Long thought to be built in the 1840s by John Rogers, who acquired a great deal of land here in 1830, recent evidence points to a much later date. After the Civil War and his father's death, Rogers's son, William H. Rogers, subdivided the land into lots and offered them for sale. In July 1867, tobacco broker Louis Tilles purchased this lot. The following year, the Fort Smith Herald (September 5, 1868) recorded that among the city's improvements was a brick house for Mr. L. Tilles. The one-and-a-half-story residence of handmade bricks has full-width porches front and rear; the front porch, a replacement, does not replicate the original. Two single doors each give direct access to an interior room, not a passage, and the house is two rooms deep. Paired chimneys are at the gable ends and there is a large single central chimney. The house, which has had several subsequent owners, was restored in the 1970s. Andrew Tilles, son of Louis and Rosalie Tilles, donated land to the City in the 1920s for a park (Tilles Park; Grand Avenue at N. 37th Street) as a memorial to his parents.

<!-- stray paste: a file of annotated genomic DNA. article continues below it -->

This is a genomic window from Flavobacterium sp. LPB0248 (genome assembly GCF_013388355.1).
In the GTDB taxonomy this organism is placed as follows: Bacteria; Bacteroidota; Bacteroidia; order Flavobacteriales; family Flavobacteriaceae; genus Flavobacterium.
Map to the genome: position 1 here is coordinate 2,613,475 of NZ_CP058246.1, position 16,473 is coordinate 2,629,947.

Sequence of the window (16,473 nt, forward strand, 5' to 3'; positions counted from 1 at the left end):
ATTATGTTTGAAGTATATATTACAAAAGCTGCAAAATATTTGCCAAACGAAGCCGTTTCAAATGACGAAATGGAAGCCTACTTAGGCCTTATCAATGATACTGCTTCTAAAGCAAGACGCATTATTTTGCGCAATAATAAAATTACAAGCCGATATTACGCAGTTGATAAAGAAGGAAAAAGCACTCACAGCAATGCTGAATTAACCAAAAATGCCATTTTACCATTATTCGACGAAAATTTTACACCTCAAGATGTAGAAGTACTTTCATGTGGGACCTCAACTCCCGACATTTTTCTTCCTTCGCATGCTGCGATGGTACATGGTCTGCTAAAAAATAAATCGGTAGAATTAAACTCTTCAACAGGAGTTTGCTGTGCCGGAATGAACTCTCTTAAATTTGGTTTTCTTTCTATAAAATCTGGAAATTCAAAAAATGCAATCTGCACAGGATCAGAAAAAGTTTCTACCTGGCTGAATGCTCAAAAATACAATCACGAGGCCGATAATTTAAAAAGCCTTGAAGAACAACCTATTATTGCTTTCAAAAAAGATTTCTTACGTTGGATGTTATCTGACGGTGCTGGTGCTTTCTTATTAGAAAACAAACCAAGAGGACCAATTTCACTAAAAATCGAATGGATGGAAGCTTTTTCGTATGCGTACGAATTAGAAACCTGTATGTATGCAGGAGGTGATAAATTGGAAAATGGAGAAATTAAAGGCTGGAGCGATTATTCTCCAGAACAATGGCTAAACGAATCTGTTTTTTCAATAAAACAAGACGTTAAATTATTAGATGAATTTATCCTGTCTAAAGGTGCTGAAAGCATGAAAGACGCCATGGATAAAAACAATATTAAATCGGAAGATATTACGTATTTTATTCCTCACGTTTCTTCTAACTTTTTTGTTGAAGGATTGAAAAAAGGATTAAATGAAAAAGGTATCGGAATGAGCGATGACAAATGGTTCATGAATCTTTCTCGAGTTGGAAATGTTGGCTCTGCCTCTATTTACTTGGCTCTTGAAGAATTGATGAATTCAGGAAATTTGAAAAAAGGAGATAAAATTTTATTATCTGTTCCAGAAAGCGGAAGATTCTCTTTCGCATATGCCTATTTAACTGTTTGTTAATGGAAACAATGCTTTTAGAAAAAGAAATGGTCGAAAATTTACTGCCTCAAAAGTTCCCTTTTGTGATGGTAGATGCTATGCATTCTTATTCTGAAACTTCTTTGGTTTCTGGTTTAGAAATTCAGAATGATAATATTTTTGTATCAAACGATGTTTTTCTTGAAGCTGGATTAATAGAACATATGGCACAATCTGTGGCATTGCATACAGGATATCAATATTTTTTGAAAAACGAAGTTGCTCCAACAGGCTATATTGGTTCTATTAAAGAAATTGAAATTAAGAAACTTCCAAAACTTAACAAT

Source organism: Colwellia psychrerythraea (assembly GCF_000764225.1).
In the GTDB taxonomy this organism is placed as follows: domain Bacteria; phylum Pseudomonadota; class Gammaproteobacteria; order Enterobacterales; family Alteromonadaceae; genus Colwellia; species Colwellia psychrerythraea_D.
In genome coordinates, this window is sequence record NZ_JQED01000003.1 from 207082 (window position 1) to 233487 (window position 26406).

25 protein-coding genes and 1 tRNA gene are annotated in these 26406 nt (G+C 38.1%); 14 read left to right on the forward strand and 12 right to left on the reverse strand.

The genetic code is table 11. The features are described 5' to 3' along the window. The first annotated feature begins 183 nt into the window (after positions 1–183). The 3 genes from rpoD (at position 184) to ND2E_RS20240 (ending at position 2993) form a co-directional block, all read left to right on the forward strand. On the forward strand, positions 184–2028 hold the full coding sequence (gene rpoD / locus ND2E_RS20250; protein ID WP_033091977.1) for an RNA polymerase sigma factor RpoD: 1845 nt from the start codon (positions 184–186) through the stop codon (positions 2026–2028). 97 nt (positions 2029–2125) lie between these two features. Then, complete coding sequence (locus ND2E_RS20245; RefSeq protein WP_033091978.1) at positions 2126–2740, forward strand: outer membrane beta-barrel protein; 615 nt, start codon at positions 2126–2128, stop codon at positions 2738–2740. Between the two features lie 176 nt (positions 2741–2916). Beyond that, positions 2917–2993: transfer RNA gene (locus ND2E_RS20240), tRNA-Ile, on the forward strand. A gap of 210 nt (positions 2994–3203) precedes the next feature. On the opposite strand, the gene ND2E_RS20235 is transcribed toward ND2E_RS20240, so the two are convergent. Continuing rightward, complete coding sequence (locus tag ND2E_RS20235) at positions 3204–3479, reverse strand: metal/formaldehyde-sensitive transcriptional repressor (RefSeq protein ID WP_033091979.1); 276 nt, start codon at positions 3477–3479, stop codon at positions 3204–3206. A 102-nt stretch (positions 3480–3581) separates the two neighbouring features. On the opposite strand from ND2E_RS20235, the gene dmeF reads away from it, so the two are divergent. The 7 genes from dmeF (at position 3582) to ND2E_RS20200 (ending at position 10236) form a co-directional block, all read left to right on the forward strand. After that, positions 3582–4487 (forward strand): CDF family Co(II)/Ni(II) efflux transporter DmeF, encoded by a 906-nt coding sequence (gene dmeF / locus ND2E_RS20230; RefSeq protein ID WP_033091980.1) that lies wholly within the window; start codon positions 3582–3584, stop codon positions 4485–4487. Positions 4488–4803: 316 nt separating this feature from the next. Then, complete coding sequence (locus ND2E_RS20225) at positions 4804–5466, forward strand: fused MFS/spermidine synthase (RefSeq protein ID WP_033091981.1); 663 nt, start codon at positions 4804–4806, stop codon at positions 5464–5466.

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Louis Tilles House (John Rogers House)
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